Nyjer Morgan

And That Happened: Sunday’s scores and highlights


Miss me? No? Ah, well. Baseball stops for no one man. Back to the grind then:

Brewers 2, Pirates 1: The walkoff sac fly for Nyjer Morgan. Of course all guys who hit sac flies walk off the field, so whatever. Charlie Morton’s scoreless innings streak was snapped at 24. In other news, Charlie Morton had a sizable scoreless innings streak. The things you miss when you’re sitting and staring at a lake for a week.

Giants 5, Marlins 2: Two homers for Brandon Belt, so I assume he’ll be sent down to AAA now. Ryan Vogelsong ups his record to 10-2. He retired 17 straight Marlins at one point. He also got hit by a pitch and got real mad. Marlins’ manager Jack McKeon actually said this: “Guys get carried away. Vogel … Volkswagen … whatever his name is — he’s lucky he didn’t have to face Drysdale or Gibson or one of those guys. You would get a shave and a haircut real quick.”  And McKeon is basically the only guy who could get away with saying that kind of thing.

Cubs 6, Braves 5: Atlanta blows a four-run lead and Dan Uggla’s hitting streak ends at 33. Fun with line scores: Arodys Vizcaino struck out three in two-thirds of an inning. Wild pitches are the damndest things.

Dodgers 7, Astros 0: The Astros got swept. A shame too. Before the weekend began there was still a technical chance that they could finish above .500. So it goes.

Orioles 8, Tigers 5: Baltimore led 8-1 heading into the ninth and allowed the Tigers to rally for four. I’m guessing fans of most teams wouldn’t have gotten too worried, even if such events upset them. But there’s a certain brand of O’s fan — of whom I meet more and more these days — who probably figured their guys could woof this one away. Especially given that they blew a five-run lead on Saturday.

Mariners 5, Red Sox 3: The M’s take two of three from the Bosox as Charlie Furbush gave up one run over seven innings to the best offense around.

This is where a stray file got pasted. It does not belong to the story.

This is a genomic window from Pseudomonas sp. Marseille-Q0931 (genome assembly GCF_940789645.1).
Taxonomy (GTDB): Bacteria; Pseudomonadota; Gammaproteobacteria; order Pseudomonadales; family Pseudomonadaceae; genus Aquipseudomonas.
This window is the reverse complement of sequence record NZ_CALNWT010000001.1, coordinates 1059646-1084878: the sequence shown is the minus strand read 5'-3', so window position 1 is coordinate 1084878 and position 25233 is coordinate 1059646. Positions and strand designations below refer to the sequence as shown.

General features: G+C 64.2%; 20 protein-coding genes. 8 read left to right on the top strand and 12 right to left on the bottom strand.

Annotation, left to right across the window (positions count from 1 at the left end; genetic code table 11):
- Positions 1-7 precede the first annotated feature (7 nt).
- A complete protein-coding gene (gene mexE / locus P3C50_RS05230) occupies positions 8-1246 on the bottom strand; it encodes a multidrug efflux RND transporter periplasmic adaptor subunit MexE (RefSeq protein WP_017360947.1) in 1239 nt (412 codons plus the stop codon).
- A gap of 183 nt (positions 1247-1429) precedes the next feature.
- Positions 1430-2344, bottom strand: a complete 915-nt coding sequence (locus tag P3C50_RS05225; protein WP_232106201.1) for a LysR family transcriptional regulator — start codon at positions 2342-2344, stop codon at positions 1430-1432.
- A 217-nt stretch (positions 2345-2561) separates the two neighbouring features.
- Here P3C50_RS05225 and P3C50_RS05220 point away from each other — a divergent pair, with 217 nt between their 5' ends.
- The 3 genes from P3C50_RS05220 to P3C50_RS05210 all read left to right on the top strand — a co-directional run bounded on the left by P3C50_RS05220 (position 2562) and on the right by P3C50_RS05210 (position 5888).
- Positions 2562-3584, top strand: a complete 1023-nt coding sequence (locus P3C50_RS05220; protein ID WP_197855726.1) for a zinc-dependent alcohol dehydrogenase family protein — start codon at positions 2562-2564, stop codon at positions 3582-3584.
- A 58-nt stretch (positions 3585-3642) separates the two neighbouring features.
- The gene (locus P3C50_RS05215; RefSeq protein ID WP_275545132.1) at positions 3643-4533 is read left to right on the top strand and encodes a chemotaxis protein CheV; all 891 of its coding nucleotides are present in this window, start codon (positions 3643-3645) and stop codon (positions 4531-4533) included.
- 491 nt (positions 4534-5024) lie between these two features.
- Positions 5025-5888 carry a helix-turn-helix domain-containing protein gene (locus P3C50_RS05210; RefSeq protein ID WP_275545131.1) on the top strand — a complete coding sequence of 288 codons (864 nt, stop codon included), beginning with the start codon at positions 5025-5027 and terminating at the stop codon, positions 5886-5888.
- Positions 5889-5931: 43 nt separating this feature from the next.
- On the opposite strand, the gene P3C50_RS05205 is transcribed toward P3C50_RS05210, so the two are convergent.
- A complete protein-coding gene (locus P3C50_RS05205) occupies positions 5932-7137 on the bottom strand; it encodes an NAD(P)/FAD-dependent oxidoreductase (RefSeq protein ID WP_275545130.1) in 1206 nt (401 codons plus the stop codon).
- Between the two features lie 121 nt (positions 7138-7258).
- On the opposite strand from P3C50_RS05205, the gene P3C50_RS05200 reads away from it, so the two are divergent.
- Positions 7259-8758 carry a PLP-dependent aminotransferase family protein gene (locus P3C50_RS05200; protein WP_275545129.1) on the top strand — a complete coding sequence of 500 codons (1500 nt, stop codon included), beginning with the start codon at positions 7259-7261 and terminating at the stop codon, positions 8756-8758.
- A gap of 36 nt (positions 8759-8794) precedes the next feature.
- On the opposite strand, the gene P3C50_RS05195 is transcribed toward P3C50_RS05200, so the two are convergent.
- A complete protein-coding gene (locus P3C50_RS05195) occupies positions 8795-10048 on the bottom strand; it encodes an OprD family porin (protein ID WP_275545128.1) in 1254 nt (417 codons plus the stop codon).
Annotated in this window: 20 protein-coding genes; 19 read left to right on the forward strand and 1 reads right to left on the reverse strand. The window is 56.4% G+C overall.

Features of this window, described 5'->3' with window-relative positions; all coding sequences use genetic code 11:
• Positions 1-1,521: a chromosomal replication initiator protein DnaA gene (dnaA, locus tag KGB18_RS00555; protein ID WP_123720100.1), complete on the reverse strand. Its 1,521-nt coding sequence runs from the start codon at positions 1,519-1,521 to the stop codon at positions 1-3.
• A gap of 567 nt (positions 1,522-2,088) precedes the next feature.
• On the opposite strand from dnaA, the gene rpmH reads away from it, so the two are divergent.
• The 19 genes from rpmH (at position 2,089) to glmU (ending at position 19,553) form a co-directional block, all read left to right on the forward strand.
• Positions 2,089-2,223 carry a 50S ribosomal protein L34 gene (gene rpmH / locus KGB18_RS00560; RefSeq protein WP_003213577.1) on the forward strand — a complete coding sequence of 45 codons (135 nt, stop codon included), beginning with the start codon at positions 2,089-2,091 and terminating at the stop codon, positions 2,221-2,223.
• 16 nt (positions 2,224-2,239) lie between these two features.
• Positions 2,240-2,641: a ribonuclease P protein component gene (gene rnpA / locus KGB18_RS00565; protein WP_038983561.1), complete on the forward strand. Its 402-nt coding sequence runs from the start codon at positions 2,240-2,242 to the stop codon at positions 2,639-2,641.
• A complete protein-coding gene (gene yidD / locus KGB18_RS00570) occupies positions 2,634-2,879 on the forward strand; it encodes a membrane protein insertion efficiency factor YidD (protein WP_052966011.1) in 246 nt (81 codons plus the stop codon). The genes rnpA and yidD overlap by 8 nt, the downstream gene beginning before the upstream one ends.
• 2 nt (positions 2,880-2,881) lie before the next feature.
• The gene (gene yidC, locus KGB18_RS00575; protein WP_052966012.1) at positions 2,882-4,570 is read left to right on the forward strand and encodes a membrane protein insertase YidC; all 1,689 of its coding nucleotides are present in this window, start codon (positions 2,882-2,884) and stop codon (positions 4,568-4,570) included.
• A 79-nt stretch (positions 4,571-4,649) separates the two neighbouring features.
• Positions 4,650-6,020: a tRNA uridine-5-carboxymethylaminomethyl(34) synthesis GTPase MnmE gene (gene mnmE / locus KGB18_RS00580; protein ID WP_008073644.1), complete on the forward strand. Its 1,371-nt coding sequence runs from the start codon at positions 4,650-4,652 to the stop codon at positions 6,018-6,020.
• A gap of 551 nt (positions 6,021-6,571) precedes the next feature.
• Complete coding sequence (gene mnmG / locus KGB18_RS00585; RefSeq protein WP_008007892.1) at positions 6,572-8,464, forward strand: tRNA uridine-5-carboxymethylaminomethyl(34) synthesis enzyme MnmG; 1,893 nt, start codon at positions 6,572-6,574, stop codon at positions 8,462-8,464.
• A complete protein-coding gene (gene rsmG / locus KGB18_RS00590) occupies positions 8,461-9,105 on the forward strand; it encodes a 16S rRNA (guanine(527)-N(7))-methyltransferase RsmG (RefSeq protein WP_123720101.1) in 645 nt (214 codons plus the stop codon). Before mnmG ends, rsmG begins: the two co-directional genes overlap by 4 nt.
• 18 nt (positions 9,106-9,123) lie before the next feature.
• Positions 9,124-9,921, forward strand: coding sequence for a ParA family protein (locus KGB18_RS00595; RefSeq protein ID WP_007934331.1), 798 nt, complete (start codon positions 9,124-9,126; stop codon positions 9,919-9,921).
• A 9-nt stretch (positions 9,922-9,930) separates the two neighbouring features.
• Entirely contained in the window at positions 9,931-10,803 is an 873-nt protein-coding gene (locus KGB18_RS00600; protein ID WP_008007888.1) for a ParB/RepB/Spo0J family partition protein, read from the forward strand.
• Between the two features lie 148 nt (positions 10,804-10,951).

White Sox 6, Royals 2: A three-run homer for Brent Lillibridge pulls the Sox to .500 and to within four games of the Tigers.

Blue Jays 5, Angels 4: A walkoff single in the 10th for Edwin Encarnacion. And unlike Nyjer Morgan’s, this really was a walkoff. Because normally if you walk off the field right after hitting a single, they can tag you out or call you out for being out of the baseline or something. You can look it up.

Diamondbacks 5, Mets 3: A homer for Justin Upton. A couple of doubles for Paul Goldschmidt. A broken fibula for Jason Marquis. Two out of three ain’t bad. Six straight wins for the Dbacks.

Rangers 7, Athletics 6: The A’s have lost eight in a row to Texas. They really should stop scheduling those guys. Everyone complains when you beat up on some small school in August, but you rarely get penalized for it. Oh, sorry. I live in the college football belt, and sometimes this kind of talks just starts filtering in this time of year.

Padres 7, Reds 3: Dontrelle Willis had to leave early with forearm tightness. After the game he said “”This is the first time my arm felt like this. At this point in my career, it’s kind of shocking.”  More shocking: that Willis can talk about his career having any sense of normalcy or predictability to it whatsoever.

Cardinals 6, Rockies 2: With the Rockies down by only two, Octavio Dotel struck out Troy Tulowitzki and Todd Helton with the bases loaded in the seventh inning. Pretty clutch, eh? Dotel? Who knew? Long, long homer for Albert Pujols who now, despite such a poor start, leads the NL in bombs.

Nationals vs. Phillies: POSTPONED: I don’t begrudge the fact that, in large part, the ATH comments have been turned into a Phillies fan forum this year. You guys are passionate and committed and your team is doing well so it’s totally understandable. I must say, though, I am curious to see how you guys use a rainout as the basis to dominate the comments as usual.